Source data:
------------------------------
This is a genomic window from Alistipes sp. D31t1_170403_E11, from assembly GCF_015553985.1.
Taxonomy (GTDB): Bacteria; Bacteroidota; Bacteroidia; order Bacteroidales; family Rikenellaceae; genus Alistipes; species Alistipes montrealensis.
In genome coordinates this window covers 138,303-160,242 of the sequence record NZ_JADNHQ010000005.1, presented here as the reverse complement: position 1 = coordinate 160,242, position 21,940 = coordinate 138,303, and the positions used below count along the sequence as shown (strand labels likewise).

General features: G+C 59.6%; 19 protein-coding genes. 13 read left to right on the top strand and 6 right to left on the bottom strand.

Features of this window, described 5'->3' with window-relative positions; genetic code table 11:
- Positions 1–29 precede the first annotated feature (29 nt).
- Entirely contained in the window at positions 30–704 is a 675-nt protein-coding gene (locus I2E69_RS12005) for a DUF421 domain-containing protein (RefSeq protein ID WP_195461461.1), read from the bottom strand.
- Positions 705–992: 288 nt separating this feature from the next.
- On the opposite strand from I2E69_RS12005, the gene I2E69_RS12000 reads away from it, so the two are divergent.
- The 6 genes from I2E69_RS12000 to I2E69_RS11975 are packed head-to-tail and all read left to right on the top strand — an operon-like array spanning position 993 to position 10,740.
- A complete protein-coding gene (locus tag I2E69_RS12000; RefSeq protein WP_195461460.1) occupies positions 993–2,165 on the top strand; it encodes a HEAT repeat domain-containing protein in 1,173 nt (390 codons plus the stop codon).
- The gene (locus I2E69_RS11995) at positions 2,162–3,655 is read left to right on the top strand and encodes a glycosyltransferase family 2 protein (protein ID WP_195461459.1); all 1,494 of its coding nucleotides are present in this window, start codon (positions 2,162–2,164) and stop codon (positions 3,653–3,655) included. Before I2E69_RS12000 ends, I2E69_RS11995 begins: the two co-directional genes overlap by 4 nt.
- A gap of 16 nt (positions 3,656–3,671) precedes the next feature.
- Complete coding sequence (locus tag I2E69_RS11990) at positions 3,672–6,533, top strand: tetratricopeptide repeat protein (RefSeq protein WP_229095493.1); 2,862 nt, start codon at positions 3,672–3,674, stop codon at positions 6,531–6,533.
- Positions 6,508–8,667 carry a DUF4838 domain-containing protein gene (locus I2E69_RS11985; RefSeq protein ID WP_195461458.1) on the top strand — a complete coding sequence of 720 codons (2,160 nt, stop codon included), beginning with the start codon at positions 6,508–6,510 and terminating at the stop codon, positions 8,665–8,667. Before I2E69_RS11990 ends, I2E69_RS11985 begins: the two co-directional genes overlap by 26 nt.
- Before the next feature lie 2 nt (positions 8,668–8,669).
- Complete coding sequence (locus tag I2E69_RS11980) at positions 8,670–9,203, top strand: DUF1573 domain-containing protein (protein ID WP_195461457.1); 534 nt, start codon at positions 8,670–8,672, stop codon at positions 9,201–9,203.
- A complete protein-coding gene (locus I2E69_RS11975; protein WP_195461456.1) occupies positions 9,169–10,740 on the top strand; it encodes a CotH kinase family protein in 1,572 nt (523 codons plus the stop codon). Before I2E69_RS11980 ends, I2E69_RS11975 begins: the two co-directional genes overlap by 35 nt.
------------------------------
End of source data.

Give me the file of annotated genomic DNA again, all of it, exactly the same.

This is a genomic window from Alistipes sp. D31t1_170403_E11, from assembly GCF_015553985.1.
Taxonomy (GTDB): Bacteria; Bacteroidota; Bacteroidia; order Bacteroidales; family Rikenellaceae; genus Alistipes; species Alistipes montrealensis.
In genome coordinates this window covers 138,303-160,242 of the sequence record NZ_JADNHQ010000005.1, presented here as the reverse complement: position 1 = coordinate 160,242, position 21,940 = coordinate 138,303, and the positions used below count along the sequence as shown (strand labels likewise).

General features: G+C 59.6%; 19 protein-coding genes. 13 read left to right on the top strand and 6 right to left on the bottom strand.

Features of this window, described 5'->3' with window-relative positions; genetic code table 11:
- Positions 1–29 precede the first annotated feature (29 nt).
- Entirely contained in the window at positions 30–704 is a 675-nt protein-coding gene (locus I2E69_RS12005) for a DUF421 domain-containing protein (RefSeq protein ID WP_195461461.1), read from the bottom strand.
- Positions 705–992: 288 nt separating this feature from the next.
- On the opposite strand from I2E69_RS12005, the gene I2E69_RS12000 reads away from it, so the two are divergent.
- The 6 genes from I2E69_RS12000 to I2E69_RS11975 are packed head-to-tail and all read left to right on the top strand — an operon-like array spanning position 993 to position 10,740.
- A complete protein-coding gene (locus tag I2E69_RS12000; RefSeq protein WP_195461460.1) occupies positions 993–2,165 on the top strand; it encodes a HEAT repeat domain-containing protein in 1,173 nt (390 codons plus the stop codon).
- The gene (locus I2E69_RS11995) at positions 2,162–3,655 is read left to right on the top strand and encodes a glycosyltransferase family 2 protein (protein ID WP_195461459.1); all 1,494 of its coding nucleotides are present in this window, start codon (positions 2,162–2,164) and stop codon (positions 3,653–3,655) included. Before I2E69_RS12000 ends, I2E69_RS11995 begins: the two co-directional genes overlap by 4 nt.
- A gap of 16 nt (positions 3,656–3,671) precedes the next feature.
- Complete coding sequence (locus tag I2E69_RS11990) at positions 3,672–6,533, top strand: tetratricopeptide repeat protein (RefSeq protein WP_229095493.1); 2,862 nt, start codon at positions 3,672–3,674, stop codon at positions 6,531–6,533.
- Positions 6,508–8,667 carry a DUF4838 domain-containing protein gene (locus I2E69_RS11985; RefSeq protein ID WP_195461458.1) on the top strand — a complete coding sequence of 720 codons (2,160 nt, stop codon included), beginning with the start codon at positions 6,508–6,510 and terminating at the stop codon, positions 8,665–8,667. Before I2E69_RS11990 ends, I2E69_RS11985 begins: the two co-directional genes overlap by 26 nt.
- Before the next feature lie 2 nt (positions 8,668–8,669).
- Complete coding sequence (locus tag I2E69_RS11980) at positions 8,670–9,203, top strand: DUF1573 domain-containing protein (protein ID WP_195461457.1); 534 nt, start codon at positions 8,670–8,672, stop codon at positions 9,201–9,203.
- A complete protein-coding gene (locus I2E69_RS11975; protein WP_195461456.1) occupies positions 9,169–10,740 on the top strand; it encodes a CotH kinase family protein in 1,572 nt (523 codons plus the stop codon). Before I2E69_RS11980 ends, I2E69_RS11975 begins: the two co-directional genes overlap by 35 nt.